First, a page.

Mumbai: Fear should not override the spirit of celebrating life, says Kajol about her upcoming feature “Salaam Venky”, a film she initially was unsure about becoming a part of.
Helmed by actor-director Revathy, the movie is inspired by the true story of the young chess player Kolavennu Venkatesh, who had Duchenne muscular dystrophy (DMD). He died in 2004.
Kajol, who is a mother of two, said working on ”Salaam Venky” drew so much out of her that she shot the majority of the scenes without glycerine.
”It’s not the kind of film that you can ever do without feeling. I wasn’t sure whether I wanted to do the film because it’s a subject that is everyone’s nightmare. It was difficult for me to say yes to it.
”The great thing about Revathy is she made it easy as we were in the same situation day in and day out and it takes that fear away, besides ‘Salaam Venky’ is written so beautifully. It is a celebration of life and the film teaches you that life should be a celebration,” the 48-year-old actor told PTI in an interview here.
DMD is a genetic disorder which causes skeletal and heart muscle weakness that gets worse with time. Venkatesh’s death sparked a debate about euthanasia, commonly known as mercy killing, in India.
Asked about her views on euthanasia, Kajol responded with a dialogue from ”Salaam Venky”: ”One has the right to live and die with dignity.” ”I am in two minds over it not because of anything else, but because we know humanity and there are a lot of people who would take advantage of a law like that. It’s a questionable thing for sure,” she said.
The actor further said many people realised the importance of living life to the fullest during the COVID-19 pandemic, which hit India in March 2020.
From wearing pyjamas to enjoying a car ride in the city whenever she stepped out, she has found joy in the simplest of things. ”We were all in the same frame of mind and right now. We are in a Venky frame of mind: we want to live large here and now. We want to enjoy every moment,” she added.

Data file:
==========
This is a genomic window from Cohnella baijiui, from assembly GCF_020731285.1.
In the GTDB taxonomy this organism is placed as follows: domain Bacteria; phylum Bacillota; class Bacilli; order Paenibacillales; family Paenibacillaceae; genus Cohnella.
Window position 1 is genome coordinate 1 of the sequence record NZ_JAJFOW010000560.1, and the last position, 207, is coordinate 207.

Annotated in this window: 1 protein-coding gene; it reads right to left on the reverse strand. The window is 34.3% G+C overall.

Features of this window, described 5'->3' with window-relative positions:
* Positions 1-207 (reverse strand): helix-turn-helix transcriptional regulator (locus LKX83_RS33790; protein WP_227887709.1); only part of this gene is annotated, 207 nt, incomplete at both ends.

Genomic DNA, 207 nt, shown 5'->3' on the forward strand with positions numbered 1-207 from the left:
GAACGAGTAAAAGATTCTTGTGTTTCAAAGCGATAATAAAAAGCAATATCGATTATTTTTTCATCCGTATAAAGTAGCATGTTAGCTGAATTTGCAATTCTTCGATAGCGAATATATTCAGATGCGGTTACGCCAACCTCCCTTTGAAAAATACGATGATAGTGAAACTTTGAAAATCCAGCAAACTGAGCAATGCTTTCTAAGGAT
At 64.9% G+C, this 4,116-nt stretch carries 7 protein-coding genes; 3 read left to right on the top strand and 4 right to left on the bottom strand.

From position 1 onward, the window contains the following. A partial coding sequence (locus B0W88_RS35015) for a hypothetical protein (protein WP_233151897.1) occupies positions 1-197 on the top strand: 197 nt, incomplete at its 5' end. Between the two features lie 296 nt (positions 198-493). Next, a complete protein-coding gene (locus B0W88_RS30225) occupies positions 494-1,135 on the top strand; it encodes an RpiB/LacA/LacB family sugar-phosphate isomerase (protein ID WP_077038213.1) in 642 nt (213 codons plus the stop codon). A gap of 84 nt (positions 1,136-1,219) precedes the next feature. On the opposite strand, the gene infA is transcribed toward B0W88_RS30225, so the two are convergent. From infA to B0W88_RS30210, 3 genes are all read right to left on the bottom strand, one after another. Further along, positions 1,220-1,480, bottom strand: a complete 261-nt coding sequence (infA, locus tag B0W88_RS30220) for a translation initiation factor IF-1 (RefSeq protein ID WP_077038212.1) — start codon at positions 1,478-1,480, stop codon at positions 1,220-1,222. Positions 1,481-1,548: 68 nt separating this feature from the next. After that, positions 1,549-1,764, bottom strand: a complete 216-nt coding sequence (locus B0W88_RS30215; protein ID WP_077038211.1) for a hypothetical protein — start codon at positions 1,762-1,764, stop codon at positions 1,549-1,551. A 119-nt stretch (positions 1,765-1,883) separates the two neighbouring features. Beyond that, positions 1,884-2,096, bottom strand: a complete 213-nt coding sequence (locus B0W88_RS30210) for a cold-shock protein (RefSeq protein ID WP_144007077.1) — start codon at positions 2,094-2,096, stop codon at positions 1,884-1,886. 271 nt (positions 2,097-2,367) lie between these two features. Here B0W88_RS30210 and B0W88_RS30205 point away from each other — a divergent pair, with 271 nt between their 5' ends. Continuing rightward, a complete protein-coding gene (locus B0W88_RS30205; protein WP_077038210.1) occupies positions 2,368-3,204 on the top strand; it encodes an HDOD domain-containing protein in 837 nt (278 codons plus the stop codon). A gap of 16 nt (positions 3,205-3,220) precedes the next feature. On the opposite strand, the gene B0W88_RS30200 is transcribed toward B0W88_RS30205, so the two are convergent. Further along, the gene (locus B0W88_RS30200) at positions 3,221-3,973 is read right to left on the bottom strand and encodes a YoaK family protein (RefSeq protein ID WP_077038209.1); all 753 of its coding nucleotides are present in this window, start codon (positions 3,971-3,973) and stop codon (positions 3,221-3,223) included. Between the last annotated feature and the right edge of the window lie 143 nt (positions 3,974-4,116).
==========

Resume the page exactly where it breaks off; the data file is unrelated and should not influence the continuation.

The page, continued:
Like her character, Kajol said she too has fears in real life but believes in overcoming them.
”Your deepest fears usually are not related to anything that’s actually going to happen… I hope and pray that whatever happens, I still love myself at the end of the day.
”That my children still respect me, whatever my decisions may be. I’m pretty sure about everything else but I take responsibility for things. Whatever happens will happen and I will cross the bridge when I come to it.”
To prepare for the role of Venky’s mother Sujata, the actor also met the real K Sujatha, whose simplicity and resolve touched her deeply.
”The character is not only your interpretation. You’re not playing a fictional character, you have to validate that person. Some of the things that she did were unbelievable.
”There is bravery in saying that I’ve seen the odds in front of me and I’m still going to go ahead. The belief that whatever happens, I will succeed,” she said.
Calling herself an actor who can switch on and switch off between emotions, Kajol said it wasn’t difficult to play an intense part like Sujata.
”I act in films and not in life. I am connected and grounded to my own reality. But there were parts of the film that were cathartic, that took everything out of me and cleansed me in a way.” ”Salaam Venky” is set for a December 9 release in theatres.
Asked about the box office pressure, Kajol said there is no formula for a hit film.
It is important to bring people to theatres, she said, which is possible only with good content.
”The biggest filmmakers don’t have the idea of what is the perfect formula or what the audience will definitely like to go to theatres for. We should take our level up. And as far as production is concerned, we all need to make good films because we have to realise that the audience is watching high-quality things from different countries,” she added.
“Salaam Venky” is produced by Suuraj Sinngh, Shraddha Agrawal, and Varsha Kukreja under the banner of BLIVE Productions and RTAKE Studios.